Russell Chisholm, Protect Our Water, Heritage, Rights Coalition, email@example.com, 540-404-2727
Jessica Sims, Appalachian Voices, firstname.lastname@example.org, 804-356-1228
With the close of a public comment period yesterday, the U.S. Forest Service has received more than 1,800 personal comments and approximately 6,000 comments through organizational petitions from groups urging the agency to drop its plans to allow the controversial Mountain Valley Pipeline to cut through the Jefferson National Forest in Virginia’s mountains.
The agency proposes changing 11 of its own environmental rules protecting the publicly owned forest in order to accommodate the massive fracked-gas pipeline. Among other things, the rules protect old-growth forests, soil health, wildlife and scenic viewsheds.
“The US Forest Service can now get back to ‘caring for the land and serving the people’ for generations to come by first listening to the thousands of us who rejected MVP from day one,” said Russell Chisholm, co-chair of the Protect Our Water Heritage Rights coalition. “It is time to reverse course on a project that is in direct conflict with their stated mission, side with the public, and stop capitulating to MVP and FERC.”
“National forests belong to the people, and thousands of people have spoken, rejecting the agency’s idea to bend over backwards to allow a for-profit company to wreck our natural resources just to make a buck. The Mountain Valley Pipeline is not needed and not wanted. It’s time to put a stop to it once and for all,” said Jessica Sims, Virginia Field Coordinator for Appalachian Voices.
The public comment period was for a draft Supplemental Environmental Impact Statement issued by the Forest Service in September. The agency’s original environmental study was thrown out by the 4th Circuit Court of Appeals in 2018 in a challenge brought by multiple conservation groups. In addition to the forest permit, the pipeline developer still needs several federal water-crossing permits which are currently being contested in court.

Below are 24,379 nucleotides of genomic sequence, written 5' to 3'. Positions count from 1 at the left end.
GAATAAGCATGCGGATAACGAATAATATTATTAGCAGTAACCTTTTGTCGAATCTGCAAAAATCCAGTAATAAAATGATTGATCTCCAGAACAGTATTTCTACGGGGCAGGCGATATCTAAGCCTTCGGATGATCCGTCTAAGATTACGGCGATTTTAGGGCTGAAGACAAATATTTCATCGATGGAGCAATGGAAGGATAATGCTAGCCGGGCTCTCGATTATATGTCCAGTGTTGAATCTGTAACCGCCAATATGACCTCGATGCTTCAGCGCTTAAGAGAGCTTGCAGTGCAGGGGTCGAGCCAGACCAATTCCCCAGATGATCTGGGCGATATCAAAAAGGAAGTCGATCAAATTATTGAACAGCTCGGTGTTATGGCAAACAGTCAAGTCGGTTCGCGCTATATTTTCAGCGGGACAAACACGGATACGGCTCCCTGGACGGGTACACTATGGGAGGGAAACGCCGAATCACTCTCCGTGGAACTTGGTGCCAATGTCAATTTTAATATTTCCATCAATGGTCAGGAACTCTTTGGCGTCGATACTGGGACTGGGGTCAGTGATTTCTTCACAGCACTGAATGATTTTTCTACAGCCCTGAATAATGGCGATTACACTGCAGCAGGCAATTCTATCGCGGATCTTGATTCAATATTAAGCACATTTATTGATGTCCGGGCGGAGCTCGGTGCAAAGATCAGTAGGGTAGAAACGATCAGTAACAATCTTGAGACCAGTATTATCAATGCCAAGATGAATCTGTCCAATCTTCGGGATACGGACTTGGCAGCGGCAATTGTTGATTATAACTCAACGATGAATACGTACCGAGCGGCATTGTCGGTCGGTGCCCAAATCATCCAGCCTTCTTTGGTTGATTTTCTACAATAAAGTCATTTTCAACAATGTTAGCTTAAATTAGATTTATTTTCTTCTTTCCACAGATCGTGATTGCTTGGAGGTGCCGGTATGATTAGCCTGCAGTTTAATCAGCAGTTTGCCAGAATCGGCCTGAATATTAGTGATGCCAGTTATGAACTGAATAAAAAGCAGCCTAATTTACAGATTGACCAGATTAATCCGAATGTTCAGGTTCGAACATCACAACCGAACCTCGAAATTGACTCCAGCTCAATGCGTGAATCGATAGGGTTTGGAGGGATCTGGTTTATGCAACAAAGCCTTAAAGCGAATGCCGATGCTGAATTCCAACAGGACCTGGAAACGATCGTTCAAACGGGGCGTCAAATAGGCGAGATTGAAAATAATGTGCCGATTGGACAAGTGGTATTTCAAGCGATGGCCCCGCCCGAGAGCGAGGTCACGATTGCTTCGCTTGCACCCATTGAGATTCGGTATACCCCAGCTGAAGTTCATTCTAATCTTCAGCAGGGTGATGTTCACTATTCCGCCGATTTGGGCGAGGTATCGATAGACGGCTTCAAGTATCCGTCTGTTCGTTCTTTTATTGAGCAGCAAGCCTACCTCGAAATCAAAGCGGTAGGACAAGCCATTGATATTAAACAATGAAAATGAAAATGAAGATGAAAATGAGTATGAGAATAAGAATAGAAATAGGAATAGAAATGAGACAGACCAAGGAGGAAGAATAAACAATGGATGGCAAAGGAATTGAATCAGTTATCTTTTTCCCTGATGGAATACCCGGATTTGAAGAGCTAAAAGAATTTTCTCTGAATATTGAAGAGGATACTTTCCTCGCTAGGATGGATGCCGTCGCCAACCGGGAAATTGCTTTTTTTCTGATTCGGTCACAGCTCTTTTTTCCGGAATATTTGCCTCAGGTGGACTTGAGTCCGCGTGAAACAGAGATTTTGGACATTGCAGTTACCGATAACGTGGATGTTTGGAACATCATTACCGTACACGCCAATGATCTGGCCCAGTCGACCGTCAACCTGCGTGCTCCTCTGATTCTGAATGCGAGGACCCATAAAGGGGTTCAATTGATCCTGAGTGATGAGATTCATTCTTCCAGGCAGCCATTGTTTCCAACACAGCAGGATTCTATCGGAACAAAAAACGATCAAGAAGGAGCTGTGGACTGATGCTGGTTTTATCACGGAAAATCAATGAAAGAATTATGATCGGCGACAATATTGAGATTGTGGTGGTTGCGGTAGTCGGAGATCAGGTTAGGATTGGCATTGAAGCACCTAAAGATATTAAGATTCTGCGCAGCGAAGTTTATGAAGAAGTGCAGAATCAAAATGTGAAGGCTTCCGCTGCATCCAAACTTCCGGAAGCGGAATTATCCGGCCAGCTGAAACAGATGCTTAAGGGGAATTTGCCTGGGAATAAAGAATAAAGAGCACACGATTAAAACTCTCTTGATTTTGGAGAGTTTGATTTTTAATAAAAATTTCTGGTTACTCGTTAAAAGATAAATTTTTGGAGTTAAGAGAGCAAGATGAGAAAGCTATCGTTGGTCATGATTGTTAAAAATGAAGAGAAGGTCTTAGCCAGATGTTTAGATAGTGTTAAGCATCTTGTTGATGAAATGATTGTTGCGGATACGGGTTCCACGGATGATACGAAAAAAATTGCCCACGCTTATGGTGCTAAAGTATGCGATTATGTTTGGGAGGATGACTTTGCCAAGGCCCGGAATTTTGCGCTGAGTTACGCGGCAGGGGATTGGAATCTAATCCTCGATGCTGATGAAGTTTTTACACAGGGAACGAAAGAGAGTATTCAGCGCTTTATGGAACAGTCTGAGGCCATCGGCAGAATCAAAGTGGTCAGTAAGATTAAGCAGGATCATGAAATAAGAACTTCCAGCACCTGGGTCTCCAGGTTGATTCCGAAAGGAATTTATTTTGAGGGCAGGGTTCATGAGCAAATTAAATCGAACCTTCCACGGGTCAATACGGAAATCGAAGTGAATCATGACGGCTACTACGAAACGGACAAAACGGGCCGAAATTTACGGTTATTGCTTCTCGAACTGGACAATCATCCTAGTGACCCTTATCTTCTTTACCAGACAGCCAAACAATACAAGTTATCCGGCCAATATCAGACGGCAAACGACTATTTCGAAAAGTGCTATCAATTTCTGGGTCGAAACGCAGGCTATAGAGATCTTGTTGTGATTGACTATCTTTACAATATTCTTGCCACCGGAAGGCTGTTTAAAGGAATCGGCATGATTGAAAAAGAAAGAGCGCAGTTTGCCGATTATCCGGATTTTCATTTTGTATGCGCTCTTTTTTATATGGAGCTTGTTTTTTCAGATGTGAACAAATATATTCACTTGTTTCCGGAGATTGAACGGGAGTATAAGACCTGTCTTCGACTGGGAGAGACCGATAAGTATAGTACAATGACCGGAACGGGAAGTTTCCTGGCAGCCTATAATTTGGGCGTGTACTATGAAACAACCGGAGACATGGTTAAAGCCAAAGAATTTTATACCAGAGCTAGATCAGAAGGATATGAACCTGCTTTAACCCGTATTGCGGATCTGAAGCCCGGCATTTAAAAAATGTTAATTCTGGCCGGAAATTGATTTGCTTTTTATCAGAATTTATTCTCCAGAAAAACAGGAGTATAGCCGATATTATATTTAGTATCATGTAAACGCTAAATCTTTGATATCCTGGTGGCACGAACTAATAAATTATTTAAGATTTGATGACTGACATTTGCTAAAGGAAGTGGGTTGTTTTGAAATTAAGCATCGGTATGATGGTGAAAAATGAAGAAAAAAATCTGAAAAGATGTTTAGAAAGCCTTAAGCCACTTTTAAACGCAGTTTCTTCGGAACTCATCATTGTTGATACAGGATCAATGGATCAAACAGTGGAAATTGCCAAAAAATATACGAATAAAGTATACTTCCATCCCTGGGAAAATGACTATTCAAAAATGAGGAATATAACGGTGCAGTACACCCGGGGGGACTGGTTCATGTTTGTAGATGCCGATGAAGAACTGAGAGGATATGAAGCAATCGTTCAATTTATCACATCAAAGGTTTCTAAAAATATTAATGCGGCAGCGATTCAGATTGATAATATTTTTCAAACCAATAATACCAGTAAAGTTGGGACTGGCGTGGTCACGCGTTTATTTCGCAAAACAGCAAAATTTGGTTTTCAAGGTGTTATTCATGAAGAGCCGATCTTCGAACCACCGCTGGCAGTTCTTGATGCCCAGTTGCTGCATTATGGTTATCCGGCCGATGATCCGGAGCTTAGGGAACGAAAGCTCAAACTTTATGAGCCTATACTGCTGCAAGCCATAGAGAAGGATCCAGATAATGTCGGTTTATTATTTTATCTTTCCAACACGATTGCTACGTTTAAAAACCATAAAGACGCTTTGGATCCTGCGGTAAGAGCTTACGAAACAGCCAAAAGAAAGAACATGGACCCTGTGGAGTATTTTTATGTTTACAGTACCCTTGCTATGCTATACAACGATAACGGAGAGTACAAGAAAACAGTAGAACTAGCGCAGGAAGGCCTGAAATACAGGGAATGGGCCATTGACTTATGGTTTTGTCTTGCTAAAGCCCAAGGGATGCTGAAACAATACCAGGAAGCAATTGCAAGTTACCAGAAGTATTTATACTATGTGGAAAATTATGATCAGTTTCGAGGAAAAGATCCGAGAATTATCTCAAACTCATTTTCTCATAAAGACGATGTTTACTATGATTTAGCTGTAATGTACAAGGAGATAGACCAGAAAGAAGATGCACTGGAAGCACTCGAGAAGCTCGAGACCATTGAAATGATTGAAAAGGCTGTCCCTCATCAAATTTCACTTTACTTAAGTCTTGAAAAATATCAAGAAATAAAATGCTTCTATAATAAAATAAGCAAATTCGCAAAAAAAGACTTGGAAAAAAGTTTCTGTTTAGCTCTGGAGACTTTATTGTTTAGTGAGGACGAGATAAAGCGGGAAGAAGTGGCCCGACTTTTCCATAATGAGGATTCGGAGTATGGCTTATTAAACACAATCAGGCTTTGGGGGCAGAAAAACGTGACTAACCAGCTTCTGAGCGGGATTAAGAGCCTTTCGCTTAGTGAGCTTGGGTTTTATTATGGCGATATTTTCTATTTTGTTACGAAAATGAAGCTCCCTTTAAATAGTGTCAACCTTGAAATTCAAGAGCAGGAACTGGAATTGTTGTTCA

“As the Mountain Valley Pipeline continues to rack up delays, with billion dollar increases in spending and recent stays preventing construction, the future becomes clearer and clearer: the MVP will suffer the same fate as the Atlantic Coast Pipeline. The U.S. Forest Service should listen to the public as we urge them NOT to reconsider their forest management standards for a fraught project that would only harm Virginian lands and peoples,” said Elle De La Cancela, Central Virginia Grassroots Organizer for Chesapeake Climate Action Network.
The agency states in its draft environmental statement that the alleged economic benefit of the pipeline, being developed by a private, for-profit company, justifies environmental damage on public lands. However, Appalachian Voices and numerous other organizations argue that the MVP developers have never definitively shown a domestic need for the fracked-gas and that in fact, demand for gas is flat.
Not only would the Forest Service’s plan to change 11 rules directly harm natural and recreational resources on the Jefferson, it would also set a dangerous precedent for additional unneeded fossil-fuel infrastructure on national forests across America by equating a private company’s stated claims of economic development with public benefit.